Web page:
International Flora Expo IN NEW DELHI from today
Tribune News Service
New Delhi, January 10
Among the biggest contributors to the country’s growing flower power are Punjab and Haryana and the Himachal-Shivalik belt, while at its core are the 30-crore middle class and higher income Indians who are ensuring that the consumption grows at a whopping 30 per cent per annum - the fastest perhaps in any sector.
Growing in-house demand is also pushing India as a major importer. Flower imports are not encouraged officially following high import duties but traders are still importing to meet the growing demand, a clue perhaps for farmers to diversify to flowers in a major way.
While Germany is the largest consumer, Holland is the largest importer and exporter of flowers in the world.
“Flowers are for all occasions - celebrations, marriage, New Year’s Eve and Valentine’s Day and even death,” says S Jafar Naqvi, president of the Indian Flowers and Ornamental Plants Welfare Association (iFlora), and one of the organisers of the International Flora Expo beginning in Delhi from January 11.
Rising incomes, globalisation and awareness are all contributors to this growth story which started with export oriented units around two decades ago in 1993.
The exports peaked in 2006-07 when India shipped flowers worth Rs 750 crore in 2006-07, just a drop when compared to Holland which does flower business worth $ 17 billion, says Jafar.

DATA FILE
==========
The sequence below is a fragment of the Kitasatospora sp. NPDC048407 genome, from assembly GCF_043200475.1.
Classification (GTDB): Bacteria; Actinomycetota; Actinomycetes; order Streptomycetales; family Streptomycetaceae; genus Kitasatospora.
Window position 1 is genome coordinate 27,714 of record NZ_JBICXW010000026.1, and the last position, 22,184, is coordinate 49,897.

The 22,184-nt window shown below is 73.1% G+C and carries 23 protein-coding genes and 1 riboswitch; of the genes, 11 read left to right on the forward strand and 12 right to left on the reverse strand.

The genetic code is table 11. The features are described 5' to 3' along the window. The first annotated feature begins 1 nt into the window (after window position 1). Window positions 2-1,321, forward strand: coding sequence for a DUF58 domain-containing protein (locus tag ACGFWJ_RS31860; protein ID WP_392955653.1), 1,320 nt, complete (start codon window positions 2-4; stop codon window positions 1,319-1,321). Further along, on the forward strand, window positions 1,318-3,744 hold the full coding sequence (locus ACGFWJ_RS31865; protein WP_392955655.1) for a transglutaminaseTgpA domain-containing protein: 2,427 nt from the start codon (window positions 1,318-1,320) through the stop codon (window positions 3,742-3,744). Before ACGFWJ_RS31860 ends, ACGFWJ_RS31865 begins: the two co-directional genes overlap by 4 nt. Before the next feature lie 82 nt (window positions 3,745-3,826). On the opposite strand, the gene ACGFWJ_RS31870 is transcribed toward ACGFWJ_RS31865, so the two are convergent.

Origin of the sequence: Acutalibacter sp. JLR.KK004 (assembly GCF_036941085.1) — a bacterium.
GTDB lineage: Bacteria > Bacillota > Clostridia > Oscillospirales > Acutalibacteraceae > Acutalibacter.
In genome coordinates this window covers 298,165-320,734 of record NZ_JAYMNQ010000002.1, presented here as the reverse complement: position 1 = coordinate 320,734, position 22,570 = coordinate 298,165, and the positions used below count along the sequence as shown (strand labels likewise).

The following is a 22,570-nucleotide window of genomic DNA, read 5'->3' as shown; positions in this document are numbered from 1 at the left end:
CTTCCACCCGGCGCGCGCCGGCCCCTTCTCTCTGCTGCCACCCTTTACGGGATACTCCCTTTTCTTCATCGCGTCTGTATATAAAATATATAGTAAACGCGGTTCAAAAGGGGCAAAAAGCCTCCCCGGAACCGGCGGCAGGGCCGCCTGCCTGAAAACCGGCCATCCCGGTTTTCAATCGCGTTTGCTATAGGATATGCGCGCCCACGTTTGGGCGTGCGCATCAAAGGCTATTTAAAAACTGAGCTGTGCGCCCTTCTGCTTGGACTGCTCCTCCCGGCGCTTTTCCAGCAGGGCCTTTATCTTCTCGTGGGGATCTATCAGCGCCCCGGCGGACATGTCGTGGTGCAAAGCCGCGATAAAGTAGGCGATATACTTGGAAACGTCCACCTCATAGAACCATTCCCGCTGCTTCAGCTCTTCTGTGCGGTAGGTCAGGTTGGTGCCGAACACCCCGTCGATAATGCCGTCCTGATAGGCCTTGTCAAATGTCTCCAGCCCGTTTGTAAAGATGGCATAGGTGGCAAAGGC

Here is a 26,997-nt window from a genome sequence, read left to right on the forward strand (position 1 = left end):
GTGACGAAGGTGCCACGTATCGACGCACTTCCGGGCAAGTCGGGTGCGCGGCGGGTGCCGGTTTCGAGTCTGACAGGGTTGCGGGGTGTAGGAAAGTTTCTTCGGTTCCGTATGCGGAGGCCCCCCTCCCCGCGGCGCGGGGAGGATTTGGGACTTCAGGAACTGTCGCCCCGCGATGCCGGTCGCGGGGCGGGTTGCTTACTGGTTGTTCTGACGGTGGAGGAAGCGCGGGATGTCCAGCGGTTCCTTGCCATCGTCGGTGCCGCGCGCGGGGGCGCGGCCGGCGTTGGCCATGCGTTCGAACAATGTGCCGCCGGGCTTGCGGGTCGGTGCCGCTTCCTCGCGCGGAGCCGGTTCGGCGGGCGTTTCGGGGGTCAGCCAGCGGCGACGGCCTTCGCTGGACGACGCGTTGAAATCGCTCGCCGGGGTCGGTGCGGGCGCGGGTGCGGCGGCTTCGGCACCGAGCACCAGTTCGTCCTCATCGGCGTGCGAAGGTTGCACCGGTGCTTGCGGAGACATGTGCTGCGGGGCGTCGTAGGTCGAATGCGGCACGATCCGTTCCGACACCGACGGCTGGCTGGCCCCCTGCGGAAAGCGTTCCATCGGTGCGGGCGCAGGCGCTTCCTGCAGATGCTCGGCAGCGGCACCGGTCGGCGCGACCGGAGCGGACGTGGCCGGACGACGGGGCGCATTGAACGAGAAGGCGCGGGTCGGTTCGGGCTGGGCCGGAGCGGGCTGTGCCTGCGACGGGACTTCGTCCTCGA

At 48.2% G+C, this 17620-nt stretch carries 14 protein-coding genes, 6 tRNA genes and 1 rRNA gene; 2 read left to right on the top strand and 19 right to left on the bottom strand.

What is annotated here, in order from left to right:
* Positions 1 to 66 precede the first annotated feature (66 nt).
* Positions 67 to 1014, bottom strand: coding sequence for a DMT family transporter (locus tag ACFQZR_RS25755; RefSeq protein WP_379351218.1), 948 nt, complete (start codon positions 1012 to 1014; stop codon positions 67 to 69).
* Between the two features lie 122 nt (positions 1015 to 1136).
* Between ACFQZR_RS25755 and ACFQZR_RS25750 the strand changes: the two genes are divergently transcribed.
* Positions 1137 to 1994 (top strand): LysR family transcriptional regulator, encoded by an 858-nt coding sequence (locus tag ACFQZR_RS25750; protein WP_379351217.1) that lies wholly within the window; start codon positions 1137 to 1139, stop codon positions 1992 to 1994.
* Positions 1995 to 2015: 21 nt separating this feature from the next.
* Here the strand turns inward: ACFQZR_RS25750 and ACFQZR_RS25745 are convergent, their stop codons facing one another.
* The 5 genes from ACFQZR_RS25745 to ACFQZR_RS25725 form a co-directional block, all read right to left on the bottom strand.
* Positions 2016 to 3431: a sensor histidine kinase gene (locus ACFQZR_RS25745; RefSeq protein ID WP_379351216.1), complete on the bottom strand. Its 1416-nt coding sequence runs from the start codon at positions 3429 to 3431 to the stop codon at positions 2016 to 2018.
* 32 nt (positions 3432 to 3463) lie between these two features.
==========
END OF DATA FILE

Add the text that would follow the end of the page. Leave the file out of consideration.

As of now, India’s export market has dipped to Rs 350 crore but the domestic market has grown to Rs 13,000 crore and the reason is better prices within India than abroad.
Punjab, Haryana and the Himachal-Shivalik belt are emerging as the fastest growing areas for cultivation of flowers, while Chandigarh and Amritsar are proving to be “good” consumers.
Reasons are quite predictable. “Punjabis have better exposure to western lifestyles, where per person per year consumption of flowers ranges between $10 and 15. Also Punjabis have stronger overseas connection so they adapt to the culture faster, therefore Chandigarh and Amritsar are emerging as major consumers.
“The region is among the biggest utilisers of allocations under the National Horticulture Mission. Infrastructure like green houses and poly houses are selling the maximum in Punjab and area under flower cultivation is also increasing,” Jafar explains.
For Punjab farmers, looking for replacement to water-guzzling paddy, flowers may be too small an answer but it is emerging as one of the ways to make some extra cash in between the seasons.
“Plus flowers are more environmentally friendly as they require much less water than other crops. Water used by flood irrigation method in one hour is sufficient to irrigate flowers for a month using the drip irrigation method,” he says.